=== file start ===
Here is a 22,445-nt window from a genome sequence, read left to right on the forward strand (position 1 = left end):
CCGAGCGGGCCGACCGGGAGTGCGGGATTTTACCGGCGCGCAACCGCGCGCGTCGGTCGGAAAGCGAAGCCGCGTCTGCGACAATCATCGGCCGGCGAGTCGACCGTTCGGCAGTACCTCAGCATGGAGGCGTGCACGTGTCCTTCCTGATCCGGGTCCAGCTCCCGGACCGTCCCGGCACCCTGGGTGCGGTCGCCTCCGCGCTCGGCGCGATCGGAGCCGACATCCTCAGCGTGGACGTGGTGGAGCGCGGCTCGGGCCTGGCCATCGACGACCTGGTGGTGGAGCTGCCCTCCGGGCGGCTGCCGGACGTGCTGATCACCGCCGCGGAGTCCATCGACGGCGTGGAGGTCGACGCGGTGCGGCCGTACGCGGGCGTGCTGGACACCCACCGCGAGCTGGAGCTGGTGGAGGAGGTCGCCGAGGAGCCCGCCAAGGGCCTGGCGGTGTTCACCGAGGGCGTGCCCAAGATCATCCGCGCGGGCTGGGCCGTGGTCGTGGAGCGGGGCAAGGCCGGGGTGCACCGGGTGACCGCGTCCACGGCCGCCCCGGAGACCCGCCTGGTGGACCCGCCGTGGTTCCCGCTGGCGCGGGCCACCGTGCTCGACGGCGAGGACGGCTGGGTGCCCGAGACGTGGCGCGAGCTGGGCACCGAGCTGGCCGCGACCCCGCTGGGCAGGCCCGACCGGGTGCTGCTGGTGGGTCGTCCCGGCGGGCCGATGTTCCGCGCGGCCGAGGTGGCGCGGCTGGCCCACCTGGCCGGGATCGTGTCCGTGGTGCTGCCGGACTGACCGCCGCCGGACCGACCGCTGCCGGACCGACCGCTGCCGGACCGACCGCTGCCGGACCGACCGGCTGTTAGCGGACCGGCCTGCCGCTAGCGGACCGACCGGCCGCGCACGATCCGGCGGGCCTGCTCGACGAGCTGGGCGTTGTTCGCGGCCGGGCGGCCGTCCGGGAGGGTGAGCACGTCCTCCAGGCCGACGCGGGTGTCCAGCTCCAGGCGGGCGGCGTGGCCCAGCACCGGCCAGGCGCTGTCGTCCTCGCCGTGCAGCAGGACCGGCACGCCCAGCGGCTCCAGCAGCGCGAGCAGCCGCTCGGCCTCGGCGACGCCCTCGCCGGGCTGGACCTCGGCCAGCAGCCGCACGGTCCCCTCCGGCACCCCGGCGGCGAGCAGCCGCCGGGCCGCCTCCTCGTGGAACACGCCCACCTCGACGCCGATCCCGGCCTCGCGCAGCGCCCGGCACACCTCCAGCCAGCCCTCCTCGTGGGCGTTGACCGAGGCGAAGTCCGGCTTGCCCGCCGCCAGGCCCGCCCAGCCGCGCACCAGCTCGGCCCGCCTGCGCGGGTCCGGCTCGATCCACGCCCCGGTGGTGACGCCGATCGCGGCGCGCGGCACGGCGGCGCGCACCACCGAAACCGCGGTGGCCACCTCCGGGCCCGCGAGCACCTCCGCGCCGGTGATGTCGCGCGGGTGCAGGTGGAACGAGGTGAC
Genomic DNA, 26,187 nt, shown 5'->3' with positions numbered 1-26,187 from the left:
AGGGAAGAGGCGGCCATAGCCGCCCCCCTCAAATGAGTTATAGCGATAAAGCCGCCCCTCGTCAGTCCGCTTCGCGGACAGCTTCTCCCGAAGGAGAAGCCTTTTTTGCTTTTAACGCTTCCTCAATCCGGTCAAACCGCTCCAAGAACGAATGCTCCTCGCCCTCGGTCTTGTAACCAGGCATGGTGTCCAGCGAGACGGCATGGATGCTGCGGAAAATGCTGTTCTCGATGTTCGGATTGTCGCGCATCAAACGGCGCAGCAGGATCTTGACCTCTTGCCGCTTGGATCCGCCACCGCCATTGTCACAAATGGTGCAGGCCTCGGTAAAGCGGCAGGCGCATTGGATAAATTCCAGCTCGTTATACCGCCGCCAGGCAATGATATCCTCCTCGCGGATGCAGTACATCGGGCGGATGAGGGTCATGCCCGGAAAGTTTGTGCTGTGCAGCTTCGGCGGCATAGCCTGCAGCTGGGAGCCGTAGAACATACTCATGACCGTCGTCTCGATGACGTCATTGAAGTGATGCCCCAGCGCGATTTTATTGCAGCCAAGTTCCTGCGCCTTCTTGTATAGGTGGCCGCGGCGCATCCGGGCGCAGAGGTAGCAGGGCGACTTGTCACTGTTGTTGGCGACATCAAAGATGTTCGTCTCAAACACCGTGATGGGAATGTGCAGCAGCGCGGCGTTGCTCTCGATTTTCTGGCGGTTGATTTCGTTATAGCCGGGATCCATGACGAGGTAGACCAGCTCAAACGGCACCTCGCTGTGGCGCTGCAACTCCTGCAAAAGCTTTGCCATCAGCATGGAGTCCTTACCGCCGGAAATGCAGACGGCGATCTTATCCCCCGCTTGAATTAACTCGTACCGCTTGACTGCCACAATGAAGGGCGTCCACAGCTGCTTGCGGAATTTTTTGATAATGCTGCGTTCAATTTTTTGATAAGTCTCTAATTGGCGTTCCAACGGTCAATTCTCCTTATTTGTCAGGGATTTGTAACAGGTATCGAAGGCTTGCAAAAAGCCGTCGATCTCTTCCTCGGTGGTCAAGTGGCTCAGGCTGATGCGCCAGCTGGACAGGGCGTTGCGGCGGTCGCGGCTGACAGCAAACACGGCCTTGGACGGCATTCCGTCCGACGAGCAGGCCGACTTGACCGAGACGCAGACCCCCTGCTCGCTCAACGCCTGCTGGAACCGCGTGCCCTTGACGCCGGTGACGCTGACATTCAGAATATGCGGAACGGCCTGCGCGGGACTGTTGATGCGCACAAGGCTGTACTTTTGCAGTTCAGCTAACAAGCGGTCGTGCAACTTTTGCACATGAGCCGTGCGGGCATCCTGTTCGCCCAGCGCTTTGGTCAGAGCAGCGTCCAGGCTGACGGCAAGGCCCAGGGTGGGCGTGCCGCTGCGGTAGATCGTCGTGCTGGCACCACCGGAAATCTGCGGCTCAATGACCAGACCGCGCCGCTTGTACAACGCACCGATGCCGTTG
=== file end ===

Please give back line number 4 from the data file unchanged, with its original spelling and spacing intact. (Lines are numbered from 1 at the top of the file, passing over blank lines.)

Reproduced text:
AGGGAAGAGGCGGCCATAGCCGCCCCCCTCAAATGAGTTATAGCGATAAAGCCGCCCCTCGTCAGTCCGCTTCGCGGACAGCTTCTCCCGAAGGAGAAGCCTTTTTTGCTTTTAACGCTTCCTCAATCCGGTCAAACCGCTCCAAGAACGAATGCTCCTCGCCCTCGGTCTTGTAACCAGGCATGGTGTCCAGCGAGACGGCATGGATGCTGCGGAAAATGCTGTTCTCGATGTTCGGATTGTCGCGCATCAAACGGCGCAGCAGGATCTTGACCTCTTGCCGCTTGGATCCGCCACCGCCATTGTCACAAATGGTGCAGGCCTCGGTAAAGCGGCAGGCGCATTGGATAAATTCCAGCTCGTTATACCGCCGCCAGGCAATGATATCCTCCTCGCGGATGCAGTACATCGGGCGGATGAGGGTCATGCCCGGAAAGTTTGTGCTGTGCAGCTTCGGCGGCATAGCCTGCAGCTGGGAGCCGTAGAACATACTCATGACCGTCGTCTCGATGACGTCATTGAAGTGATGCCCCAGCGCGATTTTATTGCAGCCAAGTTCCTGCGCCTTCTTGTATAGGTGGCCGCGGCGCATCCGGGCGCAGAGGTAGCAGGGCGACTTGTCACTGTTGTTGGCGACATCAAAGATGTTCGTCTCAAACACCGTGATGGGAATGTGCAGCAGCGCGGCGTTGCTCTCGATTTTCTGGCGGTTGATTTCGTTATAGCCGGGATCCATGACGAGGTAGACCAGCTCAAACGGCACCTCGCTGTGGCGCTGCAACTCCTGCAAAAGCTTTGCCATCAGCATGGAGTCCTTACCGCCGGAAATGCAGACGGCGATCTTATCCCCCGCTTGAATTAACTCGTACCGCTTGACTGCCACAATGAAGGGCGTCCACAGCTGCTTGCGGAATTTTTTGATAATGCTGCGTTCAATTTTTTGATAAGTCTCTAATTGGCGTTCCAACGGTCAATTCTCCTTATTTGTCAGGGATTTGTAACAGGTATCGAAGGCTTGCAAAAAGCCGTCGATCTCTTCCTCGGTGGTCAAGTGGCTCAGGCTGATGCGCCAGCTGGACAGGGCGTTGCGGCGGTCGCGGCTGACAGCAAACACGGCCTTGGACGGCATTCCGTCCGACGAGCAGGCCGACTTGACCGAGACGCAGACCCCCTGCTCGCTCAACGCCTGCTGGAACCGCGTGCCCTTGACGCCGGTGACGCTGACATTCAGAATATGCGGAACGGCCTGCGCGGGACTGTTGATGCGCACAAGGCTGTACTTTTGCAGTTCAGCTAACAAGCGGTCGTGCAACTTTTGCACATGAGCCGTGCGGGCATCCTGTTCGCCCAGCGCTTTGGTCAGAGCAGCGTCCAGGCTGACGGCAAGGCCCAGGGTGGGCGTGCCGCTGCGGTAGATCGTCGTGCTGGCACCACCGGAAATCTGCGGCTCAATGACCAGACCGCGCCGCTTGTACAACGCACCGATGCCGTTG